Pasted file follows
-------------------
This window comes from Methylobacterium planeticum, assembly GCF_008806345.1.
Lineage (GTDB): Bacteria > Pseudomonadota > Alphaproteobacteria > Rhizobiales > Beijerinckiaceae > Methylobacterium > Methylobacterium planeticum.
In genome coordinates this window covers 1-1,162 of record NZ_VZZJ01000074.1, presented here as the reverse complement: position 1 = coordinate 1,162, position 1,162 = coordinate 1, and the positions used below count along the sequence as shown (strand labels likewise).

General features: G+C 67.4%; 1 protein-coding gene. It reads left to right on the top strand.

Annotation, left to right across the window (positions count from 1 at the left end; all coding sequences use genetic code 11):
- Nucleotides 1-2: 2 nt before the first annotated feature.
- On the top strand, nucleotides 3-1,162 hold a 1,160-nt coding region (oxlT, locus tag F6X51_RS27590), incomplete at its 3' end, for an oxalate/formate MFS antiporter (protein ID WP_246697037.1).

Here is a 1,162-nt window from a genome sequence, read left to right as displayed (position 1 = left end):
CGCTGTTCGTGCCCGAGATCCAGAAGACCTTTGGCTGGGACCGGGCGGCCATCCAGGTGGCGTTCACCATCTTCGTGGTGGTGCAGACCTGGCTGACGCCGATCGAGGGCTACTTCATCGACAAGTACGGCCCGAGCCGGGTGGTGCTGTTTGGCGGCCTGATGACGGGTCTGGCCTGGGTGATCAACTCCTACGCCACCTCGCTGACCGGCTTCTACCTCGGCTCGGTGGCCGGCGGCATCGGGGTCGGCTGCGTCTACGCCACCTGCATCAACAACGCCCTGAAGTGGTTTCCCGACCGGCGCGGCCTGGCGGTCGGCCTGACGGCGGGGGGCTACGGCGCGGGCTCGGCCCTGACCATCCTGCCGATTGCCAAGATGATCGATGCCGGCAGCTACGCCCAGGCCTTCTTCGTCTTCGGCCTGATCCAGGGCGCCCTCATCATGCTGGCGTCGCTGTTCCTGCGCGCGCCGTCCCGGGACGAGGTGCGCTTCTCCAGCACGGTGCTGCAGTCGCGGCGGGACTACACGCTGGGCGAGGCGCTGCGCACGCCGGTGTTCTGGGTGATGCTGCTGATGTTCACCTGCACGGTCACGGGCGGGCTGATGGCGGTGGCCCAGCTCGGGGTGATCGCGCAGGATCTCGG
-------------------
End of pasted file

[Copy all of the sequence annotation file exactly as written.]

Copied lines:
This window comes from Methylobacterium planeticum, assembly GCF_008806345.1.
Lineage (GTDB): Bacteria > Pseudomonadota > Alphaproteobacteria > Rhizobiales > Beijerinckiaceae > Methylobacterium > Methylobacterium planeticum.
In genome coordinates this window covers 1-1,162 of record NZ_VZZJ01000074.1, presented here as the reverse complement: position 1 = coordinate 1,162, position 1,162 = coordinate 1, and the positions used below count along the sequence as shown (strand labels likewise).

General features: G+C 67.4%; 1 protein-coding gene. It reads left to right on the top strand.

Annotation, left to right across the window (positions count from 1 at the left end; all coding sequences use genetic code 11):
- Nucleotides 1-2: 2 nt before the first annotated feature.
- On the top strand, nucleotides 3-1,162 hold a 1,160-nt coding region (oxlT, locus tag F6X51_RS27590), incomplete at its 3' end, for an oxalate/formate MFS antiporter (protein ID WP_246697037.1).

Here is a 1,162-nt window from a genome sequence, read left to right as displayed (position 1 = left end):
CGCTGTTCGTGCCCGAGATCCAGAAGACCTTTGGCTGGGACCGGGCGGCCATCCAGGTGGCGTTCACCATCTTCGTGGTGGTGCAGACCTGGCTGACGCCGATCGAGGGCTACTTCATCGACAAGTACGGCCCGAGCCGGGTGGTGCTGTTTGGCGGCCTGATGACGGGTCTGGCCTGGGTGATCAACTCCTACGCCACCTCGCTGACCGGCTTCTACCTCGGCTCGGTGGCCGGCGGCATCGGGGTCGGCTGCGTCTACGCCACCTGCATCAACAACGCCCTGAAGTGGTTTCCCGACCGGCGCGGCCTGGCGGTCGGCCTGACGGCGGGGGGCTACGGCGCGGGCTCGGCCCTGACCATCCTGCCGATTGCCAAGATGATCGATGCCGGCAGCTACGCCCAGGCCTTCTTCGTCTTCGGCCTGATCCAGGGCGCCCTCATCATGCTGGCGTCGCTGTTCCTGCGCGCGCCGTCCCGGGACGAGGTGCGCTTCTCCAGCACGGTGCTGCAGTCGCGGCGGGACTACACGCTGGGCGAGGCGCTGCGCACGCCGGTGTTCTGGGTGATGCTGCTGATGTTCACCTGCACGGTCACGGGCGGGCTGATGGCGGTGGCCCAGCTCGGGGTGATCGCGCAGGATCTCGG